US Health Secretary Tom Price has resigned over the use of expensive private planes for official business.

He previously apologised after making 26 private flights since May at a cost of $400,000 (£300,000) to taxpayers.

Government officials, except those dealing with national security matters, are required to take commercial flights for work related travel.

Three other members of President Donald Trump’s cabinet are under scrutiny for using private planes while working.

A White House statement said President Trump had accepted Mr Price’s resignation, adding that Don J Wright had been designated as acting health secretary. Mr Wright is currently deputy assistant secretary for health.

In his letter of resignation, seen by the New York Times, Mr Price said he regretted that “recent events have created a distraction” from the work of the health department.

An investigation by the political news website Politico found that Mr Price’s travels had cost more than $1m (£750,000).

As well as the $400,000 for private flights, that figure includes the cost of military aircraft used for Mr Price’s trips abroad, Politico added.

President Trump had earlier said he was “not happy” with the expense.

Mr Price had promised to repay the cost of his seats on private flights, saying: “The taxpayers won’t pay a dime for my seat on those planes.”

A scandal too big to ignore

Anthony Zurcher, BBC News, Washington

In July Donald Trump joked that if Tom Price didn’t get a Republican healthcare plan through Congress, he would be fired. People laughed.

Obamacare repeal went down in flames again this week, and Mr Price is out. No-one is laughing now – no Republicans, at least.

The situation is more complicated than that, of course. An ever-ballooning price tag for Mr Price’s private jet trips became a scandal too big to ignore. The exorbitant spending, breaking with past practices, cut directly against Mr Trump’s campaign promise to rein in wasteful spending.

If Mr Price had given the president the legislative victory he desperately wanted, the secretary may have been spared. Instead, he was marched to the gallows.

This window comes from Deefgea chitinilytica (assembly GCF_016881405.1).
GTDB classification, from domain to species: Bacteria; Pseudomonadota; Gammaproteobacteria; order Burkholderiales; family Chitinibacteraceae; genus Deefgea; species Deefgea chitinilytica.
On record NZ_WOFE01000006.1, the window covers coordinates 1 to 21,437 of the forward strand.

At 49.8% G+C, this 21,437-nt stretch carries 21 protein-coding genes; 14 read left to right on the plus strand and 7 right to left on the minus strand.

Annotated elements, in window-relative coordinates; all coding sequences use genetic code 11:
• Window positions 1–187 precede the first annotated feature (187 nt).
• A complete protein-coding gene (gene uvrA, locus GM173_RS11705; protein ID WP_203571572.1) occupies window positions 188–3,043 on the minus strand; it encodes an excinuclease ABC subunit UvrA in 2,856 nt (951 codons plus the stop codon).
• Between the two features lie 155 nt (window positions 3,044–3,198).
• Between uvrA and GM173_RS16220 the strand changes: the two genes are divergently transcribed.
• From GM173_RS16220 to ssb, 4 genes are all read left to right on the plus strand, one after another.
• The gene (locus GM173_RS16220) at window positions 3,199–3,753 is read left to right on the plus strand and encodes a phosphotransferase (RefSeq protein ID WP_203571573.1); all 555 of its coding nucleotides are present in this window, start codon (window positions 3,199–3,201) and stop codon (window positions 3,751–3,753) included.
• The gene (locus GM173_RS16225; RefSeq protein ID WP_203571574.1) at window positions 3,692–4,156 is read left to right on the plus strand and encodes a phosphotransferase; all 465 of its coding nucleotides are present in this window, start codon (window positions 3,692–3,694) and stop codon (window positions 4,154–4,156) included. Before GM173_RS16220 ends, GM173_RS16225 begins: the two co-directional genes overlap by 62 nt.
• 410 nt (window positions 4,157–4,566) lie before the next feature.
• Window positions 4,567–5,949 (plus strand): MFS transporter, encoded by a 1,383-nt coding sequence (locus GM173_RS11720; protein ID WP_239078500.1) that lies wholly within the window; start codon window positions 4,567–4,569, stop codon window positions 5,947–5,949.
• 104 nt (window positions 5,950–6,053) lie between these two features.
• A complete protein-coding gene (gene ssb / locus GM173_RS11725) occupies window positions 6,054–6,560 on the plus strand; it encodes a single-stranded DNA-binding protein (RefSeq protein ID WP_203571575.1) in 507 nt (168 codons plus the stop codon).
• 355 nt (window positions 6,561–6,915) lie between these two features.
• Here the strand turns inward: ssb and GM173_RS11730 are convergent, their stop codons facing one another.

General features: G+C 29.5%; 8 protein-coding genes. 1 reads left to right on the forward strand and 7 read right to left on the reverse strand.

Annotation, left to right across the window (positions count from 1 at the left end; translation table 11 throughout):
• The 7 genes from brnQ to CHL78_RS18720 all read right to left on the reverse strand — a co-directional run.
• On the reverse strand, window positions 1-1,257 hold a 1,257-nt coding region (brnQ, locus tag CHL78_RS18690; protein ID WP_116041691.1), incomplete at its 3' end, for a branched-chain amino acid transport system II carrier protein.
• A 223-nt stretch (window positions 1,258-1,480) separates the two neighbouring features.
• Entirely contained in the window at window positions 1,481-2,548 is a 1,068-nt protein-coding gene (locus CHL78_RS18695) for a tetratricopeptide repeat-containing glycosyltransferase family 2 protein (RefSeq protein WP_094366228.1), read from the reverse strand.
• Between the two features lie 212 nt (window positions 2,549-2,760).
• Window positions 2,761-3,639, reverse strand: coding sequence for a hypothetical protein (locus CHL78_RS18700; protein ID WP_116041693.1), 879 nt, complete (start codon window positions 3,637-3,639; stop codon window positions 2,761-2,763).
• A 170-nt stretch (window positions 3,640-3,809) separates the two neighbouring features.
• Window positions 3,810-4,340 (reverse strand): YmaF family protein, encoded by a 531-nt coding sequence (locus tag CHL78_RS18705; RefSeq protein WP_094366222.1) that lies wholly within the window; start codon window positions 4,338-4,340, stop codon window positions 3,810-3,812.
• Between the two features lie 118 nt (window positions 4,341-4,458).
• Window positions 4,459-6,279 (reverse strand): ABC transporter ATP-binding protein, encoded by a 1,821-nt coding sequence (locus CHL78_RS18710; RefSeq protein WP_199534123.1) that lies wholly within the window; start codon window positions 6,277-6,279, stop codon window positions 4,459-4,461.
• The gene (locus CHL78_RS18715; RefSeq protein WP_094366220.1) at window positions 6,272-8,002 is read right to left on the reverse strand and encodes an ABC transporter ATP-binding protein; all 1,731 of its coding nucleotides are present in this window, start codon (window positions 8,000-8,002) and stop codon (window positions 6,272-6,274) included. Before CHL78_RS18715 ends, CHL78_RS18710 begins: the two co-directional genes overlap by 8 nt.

The risk for the administration has not passed. Other officials have racked up their own inordinately high travel expenses. Senior presidential adviser Kellyanne Conway was on one of Mr Price’s flights – hinting that the scandal may reach inside the White House.

The precedent has been established that such extravagances can be a fireable offence.

Hours before Mr Price’s resignation he told White House reporters: “He’s a very fine man. We’re going to make a decision sometime tonight.”

Possible candidates to succeed Mr Price include Scott Gottlieb, currently commissioner of the Food and Drug Administration, and Seema Verma, who is administrator of the Centers for Medicare and Medicaid Services.

Three other members of Mr Trump’s cabinet are under scrutiny for their use of private planes while on the job:

Interior Secretary Ryan Zinke flew from Las Vegas to Montana last June on a private jet that cost taxpayers more than $12,000, according to Politico and the Washington Post
Treasury Secretary Steven Mnuchin is accused of flying with his wife to view last month’s solar eclipse
Environmental Protection Agency chief Scott Pruitt has spent more than $58,000 on non-commercial travel

As well as the Vegas-Montana trip – a route served by commercial flights – Mr Zinke is also reported to have used private jets between St Croix and St Thomas in the US Virgin Islands in March, and a military aircraft to travel to Norway in May.

Interior department spokeswoman Heather Swift said in a statement that, as with previous interior secretaries, Mr Zinke “travelled on charter flights when there were no commercial options available”.

“All travel is pre-approved by the ethics office before booking and the charter flights went through an additional level of due diligence,” she said.

Source: BBC

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